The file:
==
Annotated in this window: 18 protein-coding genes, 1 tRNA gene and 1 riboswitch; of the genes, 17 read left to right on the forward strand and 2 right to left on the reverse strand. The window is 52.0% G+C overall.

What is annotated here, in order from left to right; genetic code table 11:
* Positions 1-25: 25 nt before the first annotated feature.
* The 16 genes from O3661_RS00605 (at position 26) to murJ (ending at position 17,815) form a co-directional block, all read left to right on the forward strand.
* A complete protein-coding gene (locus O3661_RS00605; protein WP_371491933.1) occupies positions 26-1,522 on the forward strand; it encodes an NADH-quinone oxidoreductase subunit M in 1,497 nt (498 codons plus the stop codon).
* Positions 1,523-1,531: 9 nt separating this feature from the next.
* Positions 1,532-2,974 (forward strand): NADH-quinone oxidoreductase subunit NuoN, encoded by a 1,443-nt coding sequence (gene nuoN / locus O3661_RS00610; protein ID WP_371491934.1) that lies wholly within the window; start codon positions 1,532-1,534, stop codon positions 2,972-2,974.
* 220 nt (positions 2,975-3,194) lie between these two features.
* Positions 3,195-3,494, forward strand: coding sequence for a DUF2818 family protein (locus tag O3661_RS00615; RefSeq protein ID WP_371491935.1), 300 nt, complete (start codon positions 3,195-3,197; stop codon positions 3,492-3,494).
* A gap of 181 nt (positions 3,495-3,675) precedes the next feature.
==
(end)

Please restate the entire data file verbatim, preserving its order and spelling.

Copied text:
Annotated in this window: 18 protein-coding genes, 1 tRNA gene and 1 riboswitch; of the genes, 17 read left to right on the forward strand and 2 right to left on the reverse strand. The window is 52.0% G+C overall.

What is annotated here, in order from left to right; genetic code table 11:
* Positions 1-25: 25 nt before the first annotated feature.
* The 16 genes from O3661_RS00605 (at position 26) to murJ (ending at position 17,815) form a co-directional block, all read left to right on the forward strand.
* A complete protein-coding gene (locus O3661_RS00605; protein WP_371491933.1) occupies positions 26-1,522 on the forward strand; it encodes an NADH-quinone oxidoreductase subunit M in 1,497 nt (498 codons plus the stop codon).
* Positions 1,523-1,531: 9 nt separating this feature from the next.
* Positions 1,532-2,974 (forward strand): NADH-quinone oxidoreductase subunit NuoN, encoded by a 1,443-nt coding sequence (gene nuoN / locus O3661_RS00610; protein ID WP_371491934.1) that lies wholly within the window; start codon positions 1,532-1,534, stop codon positions 2,972-2,974.
* 220 nt (positions 2,975-3,194) lie between these two features.
* Positions 3,195-3,494, forward strand: coding sequence for a DUF2818 family protein (locus tag O3661_RS00615; RefSeq protein ID WP_371491935.1), 300 nt, complete (start codon positions 3,195-3,197; stop codon positions 3,492-3,494).
* A gap of 181 nt (positions 3,495-3,675) precedes the next feature.